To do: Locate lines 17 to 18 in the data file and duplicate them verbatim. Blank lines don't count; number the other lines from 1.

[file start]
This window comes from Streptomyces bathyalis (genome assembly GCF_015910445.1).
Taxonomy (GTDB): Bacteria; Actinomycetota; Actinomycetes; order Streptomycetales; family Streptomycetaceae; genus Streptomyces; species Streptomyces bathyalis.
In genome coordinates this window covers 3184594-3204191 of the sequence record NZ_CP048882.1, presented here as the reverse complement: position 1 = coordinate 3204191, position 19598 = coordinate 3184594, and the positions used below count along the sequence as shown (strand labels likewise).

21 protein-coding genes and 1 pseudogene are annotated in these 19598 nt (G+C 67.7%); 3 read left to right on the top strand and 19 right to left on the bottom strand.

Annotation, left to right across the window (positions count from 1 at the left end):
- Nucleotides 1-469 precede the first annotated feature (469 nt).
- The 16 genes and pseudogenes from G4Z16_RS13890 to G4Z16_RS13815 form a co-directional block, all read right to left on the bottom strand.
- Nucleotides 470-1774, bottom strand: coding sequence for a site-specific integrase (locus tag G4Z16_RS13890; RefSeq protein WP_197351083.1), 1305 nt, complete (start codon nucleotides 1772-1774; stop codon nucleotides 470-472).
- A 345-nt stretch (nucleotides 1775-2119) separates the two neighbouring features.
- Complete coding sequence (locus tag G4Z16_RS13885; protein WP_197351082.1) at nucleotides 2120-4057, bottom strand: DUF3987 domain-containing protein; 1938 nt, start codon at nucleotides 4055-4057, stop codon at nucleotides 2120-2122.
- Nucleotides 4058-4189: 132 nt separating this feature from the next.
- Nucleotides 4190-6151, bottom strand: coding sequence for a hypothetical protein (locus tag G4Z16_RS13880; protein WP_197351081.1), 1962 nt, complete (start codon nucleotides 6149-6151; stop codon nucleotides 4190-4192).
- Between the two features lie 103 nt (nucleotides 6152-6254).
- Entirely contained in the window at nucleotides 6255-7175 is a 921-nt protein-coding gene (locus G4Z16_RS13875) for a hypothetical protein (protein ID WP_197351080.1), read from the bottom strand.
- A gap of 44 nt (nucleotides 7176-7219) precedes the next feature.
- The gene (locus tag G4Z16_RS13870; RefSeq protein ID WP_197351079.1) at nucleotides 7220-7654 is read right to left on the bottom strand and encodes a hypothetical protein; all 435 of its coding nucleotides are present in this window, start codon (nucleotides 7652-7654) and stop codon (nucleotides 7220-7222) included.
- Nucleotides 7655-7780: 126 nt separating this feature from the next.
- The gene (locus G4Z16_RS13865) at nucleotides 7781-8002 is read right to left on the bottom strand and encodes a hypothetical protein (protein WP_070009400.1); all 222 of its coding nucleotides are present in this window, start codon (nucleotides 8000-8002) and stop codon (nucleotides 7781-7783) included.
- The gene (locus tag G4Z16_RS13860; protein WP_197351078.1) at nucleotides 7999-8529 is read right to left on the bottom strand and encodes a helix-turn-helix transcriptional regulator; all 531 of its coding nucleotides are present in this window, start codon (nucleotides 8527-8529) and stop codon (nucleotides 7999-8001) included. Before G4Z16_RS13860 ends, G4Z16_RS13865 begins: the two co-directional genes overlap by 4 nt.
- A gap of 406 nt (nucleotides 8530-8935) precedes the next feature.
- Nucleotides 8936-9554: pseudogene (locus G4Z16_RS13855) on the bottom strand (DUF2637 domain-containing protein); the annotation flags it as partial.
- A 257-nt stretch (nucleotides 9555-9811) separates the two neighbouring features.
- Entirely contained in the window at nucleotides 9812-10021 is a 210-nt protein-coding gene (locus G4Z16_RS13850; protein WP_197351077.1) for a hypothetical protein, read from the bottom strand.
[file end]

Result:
- Nucleotides 7655-7780: 126 nt separating this feature from the next.
- The gene (locus G4Z16_RS13865) at nucleotides 7781-8002 is read right to left on the bottom strand and encodes a hypothetical protein (protein WP_070009400.1); all 222 of its coding nucleotides are present in this window, start codon (nucleotides 8000-8002) and stop codon (nucleotides 7781-7783) included.